Cytotoxic action of methylquercetins in human lung adenocarcinoma cells
- Katrin Sak
- Helen Lust
- Marju Kase
- Jana Jaal
Published online on: November 21, 2017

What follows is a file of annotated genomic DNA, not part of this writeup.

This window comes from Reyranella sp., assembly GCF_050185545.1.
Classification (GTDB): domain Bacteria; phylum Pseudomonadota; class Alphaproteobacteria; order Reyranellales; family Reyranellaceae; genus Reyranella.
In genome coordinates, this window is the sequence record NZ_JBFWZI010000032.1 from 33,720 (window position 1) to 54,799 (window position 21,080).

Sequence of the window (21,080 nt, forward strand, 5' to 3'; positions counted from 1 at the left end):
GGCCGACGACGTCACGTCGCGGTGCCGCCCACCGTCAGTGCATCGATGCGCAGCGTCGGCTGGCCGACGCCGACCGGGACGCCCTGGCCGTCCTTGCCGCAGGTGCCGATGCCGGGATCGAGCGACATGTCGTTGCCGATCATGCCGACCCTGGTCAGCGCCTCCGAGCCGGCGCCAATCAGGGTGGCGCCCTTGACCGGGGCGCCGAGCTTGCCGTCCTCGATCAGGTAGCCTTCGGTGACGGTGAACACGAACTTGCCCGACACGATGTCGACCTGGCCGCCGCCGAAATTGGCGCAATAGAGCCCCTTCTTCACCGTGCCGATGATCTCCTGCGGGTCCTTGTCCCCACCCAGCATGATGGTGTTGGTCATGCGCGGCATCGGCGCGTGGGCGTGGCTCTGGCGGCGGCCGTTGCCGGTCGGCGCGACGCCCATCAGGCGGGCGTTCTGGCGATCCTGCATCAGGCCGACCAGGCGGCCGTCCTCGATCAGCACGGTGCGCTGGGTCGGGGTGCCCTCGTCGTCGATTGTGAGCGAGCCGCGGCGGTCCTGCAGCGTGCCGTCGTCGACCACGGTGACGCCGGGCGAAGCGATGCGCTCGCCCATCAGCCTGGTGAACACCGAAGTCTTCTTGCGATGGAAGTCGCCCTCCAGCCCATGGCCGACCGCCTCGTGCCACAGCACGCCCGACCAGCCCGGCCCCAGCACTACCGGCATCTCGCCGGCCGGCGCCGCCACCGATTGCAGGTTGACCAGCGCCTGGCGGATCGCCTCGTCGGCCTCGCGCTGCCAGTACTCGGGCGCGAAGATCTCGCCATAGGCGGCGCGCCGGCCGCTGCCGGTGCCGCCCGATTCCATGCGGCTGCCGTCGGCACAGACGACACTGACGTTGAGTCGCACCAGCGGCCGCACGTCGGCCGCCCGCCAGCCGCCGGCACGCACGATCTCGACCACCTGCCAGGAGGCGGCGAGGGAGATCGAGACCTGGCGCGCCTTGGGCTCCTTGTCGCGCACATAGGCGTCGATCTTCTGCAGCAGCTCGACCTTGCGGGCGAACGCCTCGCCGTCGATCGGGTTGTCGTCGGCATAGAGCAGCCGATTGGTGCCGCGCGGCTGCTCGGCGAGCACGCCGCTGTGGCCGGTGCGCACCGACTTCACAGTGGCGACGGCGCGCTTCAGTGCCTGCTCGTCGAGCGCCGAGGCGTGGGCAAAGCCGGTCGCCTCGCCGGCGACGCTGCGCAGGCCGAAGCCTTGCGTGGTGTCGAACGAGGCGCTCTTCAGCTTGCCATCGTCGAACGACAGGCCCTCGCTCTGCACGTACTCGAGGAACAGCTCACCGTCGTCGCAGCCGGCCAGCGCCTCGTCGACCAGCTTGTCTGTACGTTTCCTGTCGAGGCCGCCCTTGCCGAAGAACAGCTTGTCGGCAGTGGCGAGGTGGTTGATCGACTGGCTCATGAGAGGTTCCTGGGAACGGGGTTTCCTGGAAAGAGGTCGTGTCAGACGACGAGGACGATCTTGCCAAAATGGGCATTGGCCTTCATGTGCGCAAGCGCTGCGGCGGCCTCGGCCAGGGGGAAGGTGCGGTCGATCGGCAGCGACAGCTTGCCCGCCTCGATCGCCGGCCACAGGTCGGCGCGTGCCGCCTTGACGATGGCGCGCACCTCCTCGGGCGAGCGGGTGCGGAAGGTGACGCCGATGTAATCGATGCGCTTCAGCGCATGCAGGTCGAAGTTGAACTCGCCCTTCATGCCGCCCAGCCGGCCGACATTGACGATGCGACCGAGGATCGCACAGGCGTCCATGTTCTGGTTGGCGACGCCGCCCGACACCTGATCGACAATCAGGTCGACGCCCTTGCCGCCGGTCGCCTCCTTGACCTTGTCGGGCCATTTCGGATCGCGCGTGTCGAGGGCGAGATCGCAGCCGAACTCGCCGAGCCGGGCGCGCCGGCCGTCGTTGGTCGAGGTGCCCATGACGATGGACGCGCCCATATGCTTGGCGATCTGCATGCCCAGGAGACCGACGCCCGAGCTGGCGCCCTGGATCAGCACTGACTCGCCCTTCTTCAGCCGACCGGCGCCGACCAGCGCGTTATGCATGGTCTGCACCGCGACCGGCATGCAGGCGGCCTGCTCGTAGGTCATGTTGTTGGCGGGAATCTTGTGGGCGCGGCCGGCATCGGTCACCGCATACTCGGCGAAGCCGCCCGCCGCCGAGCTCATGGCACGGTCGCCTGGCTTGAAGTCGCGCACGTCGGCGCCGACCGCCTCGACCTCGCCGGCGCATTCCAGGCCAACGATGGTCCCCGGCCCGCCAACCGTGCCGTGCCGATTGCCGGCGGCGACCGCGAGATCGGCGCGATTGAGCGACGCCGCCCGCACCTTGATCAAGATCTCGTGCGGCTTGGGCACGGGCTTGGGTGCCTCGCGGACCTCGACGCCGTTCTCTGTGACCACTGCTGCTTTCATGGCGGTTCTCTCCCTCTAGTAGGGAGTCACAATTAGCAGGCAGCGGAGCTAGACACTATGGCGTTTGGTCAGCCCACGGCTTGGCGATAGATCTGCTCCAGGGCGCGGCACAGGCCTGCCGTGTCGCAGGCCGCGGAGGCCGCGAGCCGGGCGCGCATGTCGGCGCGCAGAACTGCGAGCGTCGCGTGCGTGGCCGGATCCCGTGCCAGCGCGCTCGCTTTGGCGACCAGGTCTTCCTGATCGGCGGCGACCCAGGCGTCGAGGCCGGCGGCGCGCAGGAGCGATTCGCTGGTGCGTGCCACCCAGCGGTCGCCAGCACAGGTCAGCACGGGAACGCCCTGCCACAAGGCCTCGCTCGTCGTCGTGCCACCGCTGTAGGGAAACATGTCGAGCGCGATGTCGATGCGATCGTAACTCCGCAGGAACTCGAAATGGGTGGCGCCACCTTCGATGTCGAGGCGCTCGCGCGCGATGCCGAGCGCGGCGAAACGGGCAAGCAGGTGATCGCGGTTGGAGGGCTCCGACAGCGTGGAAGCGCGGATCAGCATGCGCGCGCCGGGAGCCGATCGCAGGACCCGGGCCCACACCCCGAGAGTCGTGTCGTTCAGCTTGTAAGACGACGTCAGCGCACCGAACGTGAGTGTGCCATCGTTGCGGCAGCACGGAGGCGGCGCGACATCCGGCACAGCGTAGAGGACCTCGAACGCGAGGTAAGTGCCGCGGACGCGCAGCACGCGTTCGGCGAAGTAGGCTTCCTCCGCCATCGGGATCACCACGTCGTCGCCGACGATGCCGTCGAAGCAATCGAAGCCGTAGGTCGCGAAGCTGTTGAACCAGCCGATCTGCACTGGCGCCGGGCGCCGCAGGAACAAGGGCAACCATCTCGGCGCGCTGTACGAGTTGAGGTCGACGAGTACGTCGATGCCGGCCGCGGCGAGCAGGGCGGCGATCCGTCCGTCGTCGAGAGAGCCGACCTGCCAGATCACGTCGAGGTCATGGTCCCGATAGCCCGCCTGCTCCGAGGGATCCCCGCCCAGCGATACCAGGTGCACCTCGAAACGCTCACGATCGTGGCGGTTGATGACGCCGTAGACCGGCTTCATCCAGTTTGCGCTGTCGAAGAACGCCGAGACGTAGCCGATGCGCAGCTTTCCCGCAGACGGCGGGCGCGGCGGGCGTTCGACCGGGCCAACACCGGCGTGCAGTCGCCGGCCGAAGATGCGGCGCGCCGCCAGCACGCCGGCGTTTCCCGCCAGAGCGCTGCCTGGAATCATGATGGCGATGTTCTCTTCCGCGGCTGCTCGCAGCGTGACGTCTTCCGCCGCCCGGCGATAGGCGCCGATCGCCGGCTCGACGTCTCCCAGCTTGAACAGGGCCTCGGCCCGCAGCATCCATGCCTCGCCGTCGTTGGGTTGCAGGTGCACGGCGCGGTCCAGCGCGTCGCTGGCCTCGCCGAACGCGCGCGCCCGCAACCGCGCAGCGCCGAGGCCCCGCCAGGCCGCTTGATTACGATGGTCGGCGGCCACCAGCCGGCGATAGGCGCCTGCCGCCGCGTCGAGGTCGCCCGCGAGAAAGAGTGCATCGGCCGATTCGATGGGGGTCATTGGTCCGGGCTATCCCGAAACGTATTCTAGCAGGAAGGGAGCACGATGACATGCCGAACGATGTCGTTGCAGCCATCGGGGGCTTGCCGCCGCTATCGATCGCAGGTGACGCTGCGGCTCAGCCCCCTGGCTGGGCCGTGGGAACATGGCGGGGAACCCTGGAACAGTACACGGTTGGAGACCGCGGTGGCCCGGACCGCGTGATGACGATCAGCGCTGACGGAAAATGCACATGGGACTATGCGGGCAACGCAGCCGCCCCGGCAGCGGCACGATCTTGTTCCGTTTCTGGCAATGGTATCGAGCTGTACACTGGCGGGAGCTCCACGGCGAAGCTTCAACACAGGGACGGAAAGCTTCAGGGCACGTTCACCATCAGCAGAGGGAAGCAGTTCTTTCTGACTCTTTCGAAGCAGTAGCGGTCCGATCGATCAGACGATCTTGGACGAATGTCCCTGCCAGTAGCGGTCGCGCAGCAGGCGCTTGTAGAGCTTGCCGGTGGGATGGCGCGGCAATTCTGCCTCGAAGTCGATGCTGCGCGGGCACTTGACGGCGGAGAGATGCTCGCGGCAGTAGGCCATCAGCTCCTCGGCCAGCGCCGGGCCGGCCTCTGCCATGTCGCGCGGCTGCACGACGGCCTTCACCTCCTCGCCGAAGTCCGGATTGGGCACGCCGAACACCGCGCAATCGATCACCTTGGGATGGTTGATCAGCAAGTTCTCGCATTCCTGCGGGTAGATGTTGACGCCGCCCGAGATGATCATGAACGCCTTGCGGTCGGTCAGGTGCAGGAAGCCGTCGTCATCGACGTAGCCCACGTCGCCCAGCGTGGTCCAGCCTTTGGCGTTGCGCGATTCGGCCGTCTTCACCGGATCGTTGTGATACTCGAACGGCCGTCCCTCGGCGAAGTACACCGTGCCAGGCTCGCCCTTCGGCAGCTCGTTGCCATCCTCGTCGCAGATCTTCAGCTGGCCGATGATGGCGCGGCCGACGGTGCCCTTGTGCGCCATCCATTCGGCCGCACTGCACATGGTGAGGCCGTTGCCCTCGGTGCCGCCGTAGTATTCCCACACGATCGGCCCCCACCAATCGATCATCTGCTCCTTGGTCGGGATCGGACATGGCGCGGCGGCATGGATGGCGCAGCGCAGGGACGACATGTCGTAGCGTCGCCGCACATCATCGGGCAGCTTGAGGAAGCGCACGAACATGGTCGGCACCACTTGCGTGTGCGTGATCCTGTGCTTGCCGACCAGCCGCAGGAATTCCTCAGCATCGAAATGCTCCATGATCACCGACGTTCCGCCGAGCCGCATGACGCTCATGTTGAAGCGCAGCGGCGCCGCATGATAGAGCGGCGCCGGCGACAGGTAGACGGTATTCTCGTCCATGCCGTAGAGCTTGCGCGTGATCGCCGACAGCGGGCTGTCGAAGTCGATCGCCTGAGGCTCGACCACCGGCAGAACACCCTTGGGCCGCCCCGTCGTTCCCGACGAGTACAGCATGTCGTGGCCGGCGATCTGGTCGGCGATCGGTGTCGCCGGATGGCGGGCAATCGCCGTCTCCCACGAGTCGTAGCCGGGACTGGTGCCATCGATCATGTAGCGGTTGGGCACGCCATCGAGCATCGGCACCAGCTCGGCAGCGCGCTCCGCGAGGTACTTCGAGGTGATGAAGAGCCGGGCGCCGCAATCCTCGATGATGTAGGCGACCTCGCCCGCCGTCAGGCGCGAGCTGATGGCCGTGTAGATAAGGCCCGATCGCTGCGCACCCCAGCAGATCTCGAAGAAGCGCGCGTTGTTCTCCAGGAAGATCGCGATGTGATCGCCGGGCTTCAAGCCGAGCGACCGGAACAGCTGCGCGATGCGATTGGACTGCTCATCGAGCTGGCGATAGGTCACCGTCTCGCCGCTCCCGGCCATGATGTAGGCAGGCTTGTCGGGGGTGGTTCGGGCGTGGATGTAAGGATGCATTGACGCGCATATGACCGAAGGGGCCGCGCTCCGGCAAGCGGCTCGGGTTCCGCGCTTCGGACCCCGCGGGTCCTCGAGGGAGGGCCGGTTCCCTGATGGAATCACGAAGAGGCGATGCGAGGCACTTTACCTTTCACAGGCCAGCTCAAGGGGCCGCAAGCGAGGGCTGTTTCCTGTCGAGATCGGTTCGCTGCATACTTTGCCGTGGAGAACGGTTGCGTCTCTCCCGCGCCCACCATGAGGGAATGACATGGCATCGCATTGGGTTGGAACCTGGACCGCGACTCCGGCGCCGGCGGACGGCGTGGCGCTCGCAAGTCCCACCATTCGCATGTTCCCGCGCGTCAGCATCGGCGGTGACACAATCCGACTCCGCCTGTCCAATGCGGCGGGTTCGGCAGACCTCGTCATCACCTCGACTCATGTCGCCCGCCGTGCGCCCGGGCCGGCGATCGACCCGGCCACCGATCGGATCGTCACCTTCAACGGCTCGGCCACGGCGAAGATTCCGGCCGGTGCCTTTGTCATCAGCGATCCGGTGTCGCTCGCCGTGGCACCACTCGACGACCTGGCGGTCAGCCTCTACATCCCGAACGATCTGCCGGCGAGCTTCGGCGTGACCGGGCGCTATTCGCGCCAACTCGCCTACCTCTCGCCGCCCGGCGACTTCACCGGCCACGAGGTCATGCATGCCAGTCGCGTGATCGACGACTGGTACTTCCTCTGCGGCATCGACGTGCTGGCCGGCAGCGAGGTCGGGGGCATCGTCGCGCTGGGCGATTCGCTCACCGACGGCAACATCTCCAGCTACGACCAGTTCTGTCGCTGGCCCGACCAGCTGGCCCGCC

Lung cancer is the malignant disorder associated with a high number of fatalities in women and men worldwide. Despite continuous improvements in diagnostic strategies and therapeutic modalities over the past decades, the prognosis and survival rate of patients suffering from lung cancer are still unsatisfactory and suggest the requirement for further molecular studies with different lung cancer models. In the present study, the anticancer action of two methylated metabolites of quercetin, isorhamnetin and tamarixetin, was assessed by studying their antiproliferative and apoptosis‑inducing potential in human lung adenocarcinoma cell lines, A549 and HCC‑44. Both methylquercetins decreased the viability of lung cancer cells at doses significantly lower than those effective for parent quercetin. The IC50 values measured for isorhamnetin were 26.6 and 15.9 µM in A549 and HCC‑44 cells, respectively. For tamarixetin, the IC50 values were 19.6 and 20.3 µM in A549 and HCC‑44 cells, respectively. These results were many‑fold lower than the respective values for quercetin (72.2 and 107.6 µM for A549 and HCC‑44 cells, respectively). Based on the activation of caspase family members, both metabolites induced apoptotic cell death in the tested cell lines, predominantly via the extrinsic pathway in A549 cells and in both intrinsic and extrinsic pathways in HCC‑44 cells. As A549 and HCC‑44 lines were originally established from a male and female patient, current data may suggst some gender differences in the action of quercetin derivatives. Addition of a methyl group in the 3'‑ or 4'‑position of the B‑ring of quercetin significantly increased the anticancer activity of this flavonol towards lung adenocarcinoma cells, which demonstrated that these compounds may be considered as potential novel candidates for the development of future chemotherapeutics in the fight against lung cancer.